Update, March 5: Fort Worth Zoo announced on Friday that it cancelled its elephant deal with African Lion Safari last year, CBC reports.
A Canadian zoo known for its retro commercials is getting taken to task over the way it treats its elephants.
Advocacy group In Defense of Animals gave African Lion Safari the number one spot on its 2020 list of the worst North American zoos for elephants to live in. The group maintains all elephants in zoos should be released into accredited wildlife sanctuaries.
The zoo — which can be found on “Highway 8, between Hamilton and Cambridge, Ontario” as anyone in the province who grew up hearing their catchy ads could tell you — is accused of being “the epitome of the elephant exploitation business.”
Its alleged wrongdoings include breeding elephants to sell, which calls for separating them from their families. Sending them from zoo-to-zoo for this process is traumatic, the group claims.
“Many zoos on this year’s ... list repeatedly truck elephants between facilities for breeding to attract more paying visitors,” wrote Will Anderson, a coordinator from the group. Even young elephants are separated from their mothers by some of the zoos on our list.”
African Lion Safari was also criticized for its use of bullhooks, sharp tools used to control animals in captivity, which leading animal welfare organizations have condemned.
It’s also being criticized for making elephants do tricks and give rides. The animal rights group World Animal Protection (WAP) called the zoo out in 2019 for those practices.
“The animals are stressed when they’re constantly being held or patted or forced to give rides or to perform tricks,” WAP’s Canadian spokesperson Melissa Matlow told CBC at the time. “This is an unnatural activity for them.”
The zoo’s website claims African Lion Safari has the highest number of Asian elephants born in North America. It has yet to respond to the advocacy group’s list. As of last December, 22 elephants have been born there.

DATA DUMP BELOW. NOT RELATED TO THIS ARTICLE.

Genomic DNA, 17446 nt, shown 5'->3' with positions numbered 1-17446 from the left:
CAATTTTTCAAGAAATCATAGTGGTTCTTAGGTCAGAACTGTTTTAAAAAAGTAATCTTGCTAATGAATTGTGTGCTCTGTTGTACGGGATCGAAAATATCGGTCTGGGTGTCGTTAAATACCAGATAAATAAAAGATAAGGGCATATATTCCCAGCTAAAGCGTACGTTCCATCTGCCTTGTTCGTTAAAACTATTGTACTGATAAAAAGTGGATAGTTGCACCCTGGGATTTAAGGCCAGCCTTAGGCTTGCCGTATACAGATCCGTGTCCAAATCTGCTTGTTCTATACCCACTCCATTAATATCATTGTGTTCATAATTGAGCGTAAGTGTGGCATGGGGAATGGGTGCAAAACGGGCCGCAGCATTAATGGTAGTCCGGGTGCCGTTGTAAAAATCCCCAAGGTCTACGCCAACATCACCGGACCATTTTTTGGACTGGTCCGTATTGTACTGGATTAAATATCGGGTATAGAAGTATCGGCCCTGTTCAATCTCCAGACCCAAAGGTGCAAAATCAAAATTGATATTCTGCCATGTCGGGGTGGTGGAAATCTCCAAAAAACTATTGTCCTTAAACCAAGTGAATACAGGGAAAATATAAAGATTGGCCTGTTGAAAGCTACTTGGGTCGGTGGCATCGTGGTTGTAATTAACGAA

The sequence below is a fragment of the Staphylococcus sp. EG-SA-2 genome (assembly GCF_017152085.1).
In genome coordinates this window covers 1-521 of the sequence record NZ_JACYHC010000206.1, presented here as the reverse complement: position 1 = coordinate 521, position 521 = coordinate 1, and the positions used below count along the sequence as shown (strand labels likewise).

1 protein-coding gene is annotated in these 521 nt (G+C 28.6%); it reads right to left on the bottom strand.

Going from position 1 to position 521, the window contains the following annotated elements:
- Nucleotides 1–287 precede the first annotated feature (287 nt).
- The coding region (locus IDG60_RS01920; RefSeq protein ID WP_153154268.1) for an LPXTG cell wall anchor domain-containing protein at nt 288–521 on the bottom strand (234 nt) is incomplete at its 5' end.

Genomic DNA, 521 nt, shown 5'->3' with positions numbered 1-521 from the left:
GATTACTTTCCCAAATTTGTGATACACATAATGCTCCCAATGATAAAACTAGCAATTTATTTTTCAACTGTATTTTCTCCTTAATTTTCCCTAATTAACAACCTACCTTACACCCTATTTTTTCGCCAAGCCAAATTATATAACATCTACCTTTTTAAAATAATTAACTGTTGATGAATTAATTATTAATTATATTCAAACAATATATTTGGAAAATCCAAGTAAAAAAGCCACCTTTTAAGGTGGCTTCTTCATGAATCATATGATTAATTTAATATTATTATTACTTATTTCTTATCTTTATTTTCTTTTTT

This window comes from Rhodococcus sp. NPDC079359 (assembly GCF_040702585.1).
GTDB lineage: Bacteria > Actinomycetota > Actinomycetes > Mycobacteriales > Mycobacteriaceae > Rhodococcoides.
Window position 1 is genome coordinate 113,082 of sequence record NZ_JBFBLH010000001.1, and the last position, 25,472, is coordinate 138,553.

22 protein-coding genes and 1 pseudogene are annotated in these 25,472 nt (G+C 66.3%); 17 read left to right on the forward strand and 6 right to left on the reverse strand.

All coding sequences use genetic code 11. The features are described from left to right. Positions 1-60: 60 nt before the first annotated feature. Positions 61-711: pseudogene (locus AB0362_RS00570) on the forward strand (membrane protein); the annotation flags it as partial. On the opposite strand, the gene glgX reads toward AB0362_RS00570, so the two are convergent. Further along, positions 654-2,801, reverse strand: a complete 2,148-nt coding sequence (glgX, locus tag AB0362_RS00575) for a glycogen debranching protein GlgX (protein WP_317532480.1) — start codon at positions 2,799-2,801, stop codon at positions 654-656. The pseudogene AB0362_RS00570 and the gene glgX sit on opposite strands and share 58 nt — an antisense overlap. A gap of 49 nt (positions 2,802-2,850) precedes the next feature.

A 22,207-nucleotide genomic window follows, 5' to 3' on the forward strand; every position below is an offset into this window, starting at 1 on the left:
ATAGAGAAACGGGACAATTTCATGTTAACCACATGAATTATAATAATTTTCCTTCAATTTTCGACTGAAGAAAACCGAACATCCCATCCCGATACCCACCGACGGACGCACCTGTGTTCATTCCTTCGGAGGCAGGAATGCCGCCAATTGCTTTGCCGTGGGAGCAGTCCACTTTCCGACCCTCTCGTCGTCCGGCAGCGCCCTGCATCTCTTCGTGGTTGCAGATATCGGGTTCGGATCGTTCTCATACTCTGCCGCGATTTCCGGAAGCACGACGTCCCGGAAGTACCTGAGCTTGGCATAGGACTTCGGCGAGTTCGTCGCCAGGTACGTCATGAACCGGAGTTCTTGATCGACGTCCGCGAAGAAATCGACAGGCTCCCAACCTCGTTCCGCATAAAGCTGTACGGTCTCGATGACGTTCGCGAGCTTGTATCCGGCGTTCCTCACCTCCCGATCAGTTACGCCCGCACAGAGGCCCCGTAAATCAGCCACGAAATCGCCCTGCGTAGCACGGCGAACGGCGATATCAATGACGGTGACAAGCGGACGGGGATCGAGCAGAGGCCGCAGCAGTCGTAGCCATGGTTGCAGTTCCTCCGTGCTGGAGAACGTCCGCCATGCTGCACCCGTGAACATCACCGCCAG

Their grey herd frequently gets featured on the zoo’s social media, which has shown people snapshots of how its wildlife has been faring during the pandemic. African Lion Safari is currently closed for the season, but had drive-throughs available for visitors last summer.
The second-worst zoo on the list, Fort Worth Zoo in Texas, was called out by In Defense of Animals for looking to sell off two elephants, eight-year-old Nellie and Emily, 15, separating them from their family.
African Lion Safari hasn’t made the annual list before, but it’s not the first Canadian zoo to do so. Edmonton Valley Zoo nabbed seventh place last year, for its treatment of Lucy, a 45-year-old elephant with health conditions.
Activist Jane Goodall joined critics calling on the Edmonton zoo to transfer Lucy to a Tennessee sanctuary last December. However, Goodall reversed her position earlier this month following an investigation from a third-party veterinarian.
Other notables on the list include Pennsylvania’s Pittsburgh Zoo and New York’s Seneca Park Zoo.
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